The One Body Part That Never Goes To Sleep

According to the National Sleep Foundation, almost every part of the body experiences significant changes during sleep. When we fall asleep, sleep signals are sent throughout the body as thousands of neurons in the brain shift from the waking to sleeping state. Getting restorative sleep reinforces the cardiovascular and immune systems, helps regulate metabolism, consolidates memory, and allows the body to recover in general. Things like our breathing, muscle tone, heart rate, and hormone levels change considerably when sleeping.

But according to a study in Nature Human Behavior, sleeping is not an isolated activity. Slumberers go into "standby mode," where they can continue tracking relevant signals, maintaining the ability to "rapidly awake when necessary." It's how a new parent can wake instantly to the sound of their crying infant but ignore the din of traffic outside their window. Or how you can wake up to the sound of someone calling your name, but tune out other conversation. 

Your brain remains active while you're sleeping

Researchers at Vanderbilt University studied the brainwaves of preschool-aged children to look for memory traces for sounds heard during nap time (via Newswise). The researchers tested children individually using a portable electroencephalogram (EEG) machine in a silent room at a university preschool. Once the children were asleep, three "nonsense words" were played to each child for a short span of time. Then, once the children were awake, they were again hooked up to the EEG machine and played the same words, mixed in with other words they had not heard previously. The children showed positive signs for recognizing these test words, indicating that they continued to process auditory information even when sleeping.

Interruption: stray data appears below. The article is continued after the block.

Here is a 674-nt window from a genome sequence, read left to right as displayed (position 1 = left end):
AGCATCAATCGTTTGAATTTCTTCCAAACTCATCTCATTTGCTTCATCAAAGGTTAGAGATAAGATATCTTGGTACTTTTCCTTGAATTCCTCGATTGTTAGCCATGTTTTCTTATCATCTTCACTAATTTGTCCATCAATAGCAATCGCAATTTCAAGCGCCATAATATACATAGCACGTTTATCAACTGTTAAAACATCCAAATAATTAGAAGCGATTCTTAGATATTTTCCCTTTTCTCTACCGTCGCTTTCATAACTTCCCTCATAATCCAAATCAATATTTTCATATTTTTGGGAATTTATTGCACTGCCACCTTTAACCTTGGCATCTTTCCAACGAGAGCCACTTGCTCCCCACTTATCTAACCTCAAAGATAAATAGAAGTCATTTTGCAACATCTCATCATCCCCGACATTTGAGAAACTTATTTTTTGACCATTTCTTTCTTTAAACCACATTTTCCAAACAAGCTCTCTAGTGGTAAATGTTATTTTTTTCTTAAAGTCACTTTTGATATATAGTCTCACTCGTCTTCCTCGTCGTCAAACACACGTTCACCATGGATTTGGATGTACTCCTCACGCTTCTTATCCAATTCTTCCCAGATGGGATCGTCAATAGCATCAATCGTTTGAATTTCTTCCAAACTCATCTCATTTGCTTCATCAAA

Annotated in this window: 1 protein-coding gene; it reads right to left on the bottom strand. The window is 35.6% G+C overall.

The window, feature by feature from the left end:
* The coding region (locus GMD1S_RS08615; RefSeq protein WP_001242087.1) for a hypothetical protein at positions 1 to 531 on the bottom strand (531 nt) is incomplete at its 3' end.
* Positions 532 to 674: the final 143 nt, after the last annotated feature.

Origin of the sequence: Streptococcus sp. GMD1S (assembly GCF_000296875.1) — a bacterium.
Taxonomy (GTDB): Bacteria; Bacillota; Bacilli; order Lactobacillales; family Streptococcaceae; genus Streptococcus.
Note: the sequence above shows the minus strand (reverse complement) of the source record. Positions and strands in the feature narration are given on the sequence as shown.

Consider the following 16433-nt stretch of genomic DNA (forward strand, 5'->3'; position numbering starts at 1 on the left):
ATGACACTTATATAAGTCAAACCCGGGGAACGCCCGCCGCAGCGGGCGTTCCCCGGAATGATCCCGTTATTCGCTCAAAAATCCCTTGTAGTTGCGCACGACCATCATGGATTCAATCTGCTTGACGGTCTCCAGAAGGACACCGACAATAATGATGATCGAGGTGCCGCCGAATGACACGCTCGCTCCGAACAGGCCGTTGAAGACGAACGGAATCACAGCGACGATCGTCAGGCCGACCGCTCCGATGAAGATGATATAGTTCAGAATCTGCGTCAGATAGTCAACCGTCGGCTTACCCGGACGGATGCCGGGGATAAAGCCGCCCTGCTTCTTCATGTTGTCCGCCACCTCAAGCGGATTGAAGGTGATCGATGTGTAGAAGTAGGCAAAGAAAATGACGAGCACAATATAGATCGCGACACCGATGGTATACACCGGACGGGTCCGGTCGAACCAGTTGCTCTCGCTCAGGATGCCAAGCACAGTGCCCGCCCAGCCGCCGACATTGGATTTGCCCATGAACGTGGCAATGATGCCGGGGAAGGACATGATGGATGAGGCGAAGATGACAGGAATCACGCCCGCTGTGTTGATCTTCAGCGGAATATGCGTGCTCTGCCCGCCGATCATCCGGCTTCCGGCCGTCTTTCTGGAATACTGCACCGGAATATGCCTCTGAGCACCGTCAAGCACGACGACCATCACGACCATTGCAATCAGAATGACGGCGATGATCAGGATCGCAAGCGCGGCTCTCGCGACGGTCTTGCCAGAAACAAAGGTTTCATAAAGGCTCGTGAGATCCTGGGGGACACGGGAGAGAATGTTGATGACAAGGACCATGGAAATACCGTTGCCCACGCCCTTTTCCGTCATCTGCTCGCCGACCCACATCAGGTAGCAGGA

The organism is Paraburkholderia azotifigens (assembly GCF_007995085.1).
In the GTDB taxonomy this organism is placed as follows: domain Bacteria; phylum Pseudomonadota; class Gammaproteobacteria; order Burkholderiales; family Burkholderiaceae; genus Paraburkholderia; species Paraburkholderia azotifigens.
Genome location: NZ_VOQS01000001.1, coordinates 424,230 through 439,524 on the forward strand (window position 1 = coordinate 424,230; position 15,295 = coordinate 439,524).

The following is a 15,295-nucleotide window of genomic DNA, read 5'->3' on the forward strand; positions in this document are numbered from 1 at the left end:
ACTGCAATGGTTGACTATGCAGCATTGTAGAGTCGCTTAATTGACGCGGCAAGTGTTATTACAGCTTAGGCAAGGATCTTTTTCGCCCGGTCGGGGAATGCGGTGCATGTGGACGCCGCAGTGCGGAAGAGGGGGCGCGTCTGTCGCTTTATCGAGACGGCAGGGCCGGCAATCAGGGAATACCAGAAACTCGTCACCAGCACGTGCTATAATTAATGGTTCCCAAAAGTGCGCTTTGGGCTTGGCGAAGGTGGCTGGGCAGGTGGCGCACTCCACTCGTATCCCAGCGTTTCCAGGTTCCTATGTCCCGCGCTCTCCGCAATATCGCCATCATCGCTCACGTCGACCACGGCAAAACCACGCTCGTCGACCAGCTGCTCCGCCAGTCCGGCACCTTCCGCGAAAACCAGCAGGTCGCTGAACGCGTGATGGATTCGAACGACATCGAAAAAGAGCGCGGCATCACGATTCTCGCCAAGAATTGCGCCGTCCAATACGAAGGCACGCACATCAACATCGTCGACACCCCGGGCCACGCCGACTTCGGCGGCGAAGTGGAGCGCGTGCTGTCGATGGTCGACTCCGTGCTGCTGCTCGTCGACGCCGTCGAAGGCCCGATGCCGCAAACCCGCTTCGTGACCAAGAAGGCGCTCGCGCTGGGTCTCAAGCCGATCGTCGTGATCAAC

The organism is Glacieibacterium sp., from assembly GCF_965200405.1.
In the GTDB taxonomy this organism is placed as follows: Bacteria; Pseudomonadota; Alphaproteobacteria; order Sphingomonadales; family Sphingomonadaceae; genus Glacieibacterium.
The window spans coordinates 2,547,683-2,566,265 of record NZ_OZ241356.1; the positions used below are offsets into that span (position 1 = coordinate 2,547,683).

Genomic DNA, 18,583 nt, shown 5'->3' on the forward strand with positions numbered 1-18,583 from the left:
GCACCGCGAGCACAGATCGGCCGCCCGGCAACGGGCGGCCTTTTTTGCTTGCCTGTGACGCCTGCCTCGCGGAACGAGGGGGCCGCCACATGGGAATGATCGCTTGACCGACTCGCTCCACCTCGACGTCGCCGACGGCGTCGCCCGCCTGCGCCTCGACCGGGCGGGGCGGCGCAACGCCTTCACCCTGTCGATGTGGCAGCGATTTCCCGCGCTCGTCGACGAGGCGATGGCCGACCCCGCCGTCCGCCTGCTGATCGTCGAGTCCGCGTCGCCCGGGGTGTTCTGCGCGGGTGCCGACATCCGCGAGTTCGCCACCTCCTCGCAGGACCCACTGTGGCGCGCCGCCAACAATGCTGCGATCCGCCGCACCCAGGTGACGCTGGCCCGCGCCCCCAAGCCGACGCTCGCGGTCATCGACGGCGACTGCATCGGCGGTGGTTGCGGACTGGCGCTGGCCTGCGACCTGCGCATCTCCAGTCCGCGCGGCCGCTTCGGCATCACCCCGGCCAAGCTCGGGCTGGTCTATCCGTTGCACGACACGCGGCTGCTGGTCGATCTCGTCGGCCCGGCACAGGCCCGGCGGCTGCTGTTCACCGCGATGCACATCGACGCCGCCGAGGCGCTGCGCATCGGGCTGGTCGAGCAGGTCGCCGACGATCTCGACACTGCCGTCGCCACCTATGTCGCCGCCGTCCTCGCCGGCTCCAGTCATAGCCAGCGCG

Thomas Andrillon, a research fellow at Monash University in Australia who worked on the Nature Human Behavior study, confirmed that people are more likely to wake up to relevant sounds. "It seems therefore that the sleeping brain remains somewhat vigilant," he told Vice. So even though it might seem like our ears turn off while sleeping, science tells us they're always on alert. Next time you think your sleeping partner or child in the room can't register what you're saying, think again.